One of the implications of the second law of thermodynamics is that the thermal efficiency of power stations increases with their operating temperature.  Thus, there is a drive to increase the operating temperature in the next generation of nuclear power stations, known as Generation IV reactors.  In one type of Generation IV reactors, known as the Very High Temperature Reactor (VHTR), graphite is designed to be both the moderator for neutrons and a structural element of the reactor.  Although the probability of damage in an accident is extremely low, it is important to consider the consequences of damage causing the core of the reactor to be exposed to air.  In these circumstances, with the core temperature at about 1600°C, the graphite would be exposed to severe oxidation by the air that could change its material properties and ability to function as a moderator and structural element.  Therefore, in recent research, my research group has been working with colleagues at the UK National Nuclear Laboratory (NNL) and at the National Tsing Hua University (NTHU) in Taiwan to conduct experiments on nuclear graphite over a range of temperatures.  Our recently published article shows that all grades of nuclear graphite show increased rates of oxidation for temperatures above 1200°C.  We found that large filler particles using a pitch-based graphite rather than a petroleum-based graphite gave higher oxidation resistance at these elevated temperatures.  This data is likely to be important in the design and operations of the next generation of nuclear power stations.

The work described above was supported by the NTHU-University of Liverpool Dual PhD Programme [see ‘Citizens of the world‘ on November 27th, 2019] and NNL.  This is the fifth, and for the moment last, in a series of posts on recent work published by my research group.  The others are: ‘Salt increases nanoparticle diffusion‘ on April 22nd, 2020; ‘Spatio-temporal damage maps for composite materials‘ on May 6th, 2020; ‘Thinking out of the box leads to digital image correlation through space‘ on June 24th, 2020; and, ‘Potential dynamic buckling in hypersonic vehicle skin‘ on July 1st, 2020.

The image is figure 5: SEM micrographs of the surface of petroleum-based IG-110 graphite samples oxidized at various temperatures from Lo IH, Tzelepi A, Patterson EA, Yeh TK. A study of the relationship between microstructure and oxidation effects in nuclear graphite at very high temperatures.  J. Nuclear Materials. 501:361-70, 2018.

Source:

Lo I-H, Yeh T-K, Patterson EA & Tzelepi A, Comparison of oxidation behaviour of nuclear graphite grades at very high temperatures, J. Nuclear Materials, 532:152054, 2020.

Professor soars through the landscape

When I was younger, I often had dreams when I was asleep in which I raised my arms and flew effortlessly across the landscape.  I had the opportunity to have a similar experience while awake when I was in Taiwan earlier this year.  I am fairly frequent visitor to Taiwan [see ‘‘Crash’ in Taipei: an engineer’s travelogue‘ on November 19th, 2014 and ‘Citizens of the world‘ on November 27th, 2019].  I often go with colleagues from the UK who have not been before and almost without fail we visit the amazing National Palace Museum.  On my last visit in January [see: ‘Ancient standards‘ on January 29th, 2020] there was an exciting blend of art and technology in an exhibit that allowed the visitor to fly through the landscape of a painting.  I stood in front of a projection of the picture on a large screen and lifted my arms for a moment to allow the computer system to register my position before starting to fly into the picture, tilting left or right to turn, and lowering and raising my arms to slow down or speed up.  Although there was no mask or headphones to wear, the experience was absorbing and realistic.  You can watch me flying with my ‘jetpack’ in this video.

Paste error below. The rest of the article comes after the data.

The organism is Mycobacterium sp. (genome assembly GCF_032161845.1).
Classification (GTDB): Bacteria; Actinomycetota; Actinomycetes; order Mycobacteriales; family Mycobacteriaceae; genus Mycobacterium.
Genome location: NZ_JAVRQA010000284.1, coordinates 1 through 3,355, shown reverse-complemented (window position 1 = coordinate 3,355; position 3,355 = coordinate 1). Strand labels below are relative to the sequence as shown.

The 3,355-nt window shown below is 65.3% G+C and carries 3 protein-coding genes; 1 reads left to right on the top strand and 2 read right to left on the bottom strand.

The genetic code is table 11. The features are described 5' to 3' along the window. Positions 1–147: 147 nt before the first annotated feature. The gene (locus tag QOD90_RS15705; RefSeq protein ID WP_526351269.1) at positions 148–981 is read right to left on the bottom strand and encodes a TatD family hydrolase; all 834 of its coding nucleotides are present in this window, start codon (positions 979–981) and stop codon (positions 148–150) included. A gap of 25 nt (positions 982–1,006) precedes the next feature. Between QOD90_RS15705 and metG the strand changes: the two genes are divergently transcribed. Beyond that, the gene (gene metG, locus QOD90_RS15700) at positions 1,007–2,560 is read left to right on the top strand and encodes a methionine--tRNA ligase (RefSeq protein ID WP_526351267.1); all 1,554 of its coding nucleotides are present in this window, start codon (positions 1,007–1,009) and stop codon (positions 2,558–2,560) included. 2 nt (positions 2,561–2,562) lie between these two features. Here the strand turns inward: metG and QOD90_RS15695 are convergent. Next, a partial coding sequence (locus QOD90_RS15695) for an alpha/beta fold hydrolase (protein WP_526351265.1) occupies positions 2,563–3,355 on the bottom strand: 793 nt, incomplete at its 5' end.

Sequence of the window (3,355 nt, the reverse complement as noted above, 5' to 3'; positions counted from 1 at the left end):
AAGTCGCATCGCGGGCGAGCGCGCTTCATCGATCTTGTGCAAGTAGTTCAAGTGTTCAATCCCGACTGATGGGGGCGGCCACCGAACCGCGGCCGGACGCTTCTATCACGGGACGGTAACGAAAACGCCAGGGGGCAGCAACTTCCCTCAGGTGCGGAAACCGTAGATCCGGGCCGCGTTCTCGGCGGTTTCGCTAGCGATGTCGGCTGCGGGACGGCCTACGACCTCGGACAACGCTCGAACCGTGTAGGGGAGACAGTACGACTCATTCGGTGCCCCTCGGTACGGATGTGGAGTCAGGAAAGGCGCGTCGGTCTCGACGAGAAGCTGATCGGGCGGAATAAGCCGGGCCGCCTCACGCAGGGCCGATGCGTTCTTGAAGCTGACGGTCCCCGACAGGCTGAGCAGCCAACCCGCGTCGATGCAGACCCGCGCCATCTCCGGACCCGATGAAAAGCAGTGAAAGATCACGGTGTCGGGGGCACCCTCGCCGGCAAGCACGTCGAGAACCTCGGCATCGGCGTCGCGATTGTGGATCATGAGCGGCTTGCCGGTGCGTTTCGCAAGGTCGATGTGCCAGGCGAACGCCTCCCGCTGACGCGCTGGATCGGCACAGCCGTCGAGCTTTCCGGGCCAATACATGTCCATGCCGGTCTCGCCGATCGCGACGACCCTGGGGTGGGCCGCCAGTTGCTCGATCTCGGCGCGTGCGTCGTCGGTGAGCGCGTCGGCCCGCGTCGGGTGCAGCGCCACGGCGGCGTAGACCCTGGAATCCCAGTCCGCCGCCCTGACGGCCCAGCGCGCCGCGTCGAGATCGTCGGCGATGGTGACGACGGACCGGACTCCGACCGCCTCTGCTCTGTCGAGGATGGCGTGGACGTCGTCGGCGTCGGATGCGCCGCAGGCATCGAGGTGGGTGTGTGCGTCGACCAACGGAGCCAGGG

Citizens of the world

Last week in Liverpool, we hosted a series of symposia for participants in a dual PhD programme involving the University of Liverpool and National Tsing Hua University, in Taiwan, that has been operating for nearly a decade.  On the first day, we brought together about dozen staff from each university, who had not met before, and asked them to present overviews of their research and explore possible collaborations using as a theme: UN Sustainable Development Goal No.11: Sustainable Cities and Communities.  The expertise of the group included biology, computer science, chemistry, economics, engineering, materials science and physics; so, we had wide-ranging discussions.  On the second and third day, we connected a classroom on each campus using a video conferencing system and the two dozen PhD students in the dual programme presented updates on their research from whichever campus they are currently resident.  Each student has a supervisor in each university and divides their time between the two universities exploiting the expertise and facilities in the two institutions.

The range of topics covered in the student presentations was probably even wider than on the first day; extending from deep neural networks, through nuclear reactor technology, battery design and three-dimensional cell culturing to policy impacts on households.  One student spoke about the beauty of mathematical equations she is working on that describe the propagation of waves in lattice structures; while, another told us about his investigation of the causes of declining fertility rates across the world.  Data from the UN DESA Population Division show that live births per woman in the Americas & Europe have already fallen below the 2.1 required to sustain the population, while it is projected to fall below this level in south-east Asia within the next five years and in the world by 2060.  This made me think that perhaps the Gaia principle, proposed by James Lovelock, is operating and that human population is self-regulating as it interacts with constraints imposed by the Earth though perhaps not in a fashion originally envisaged.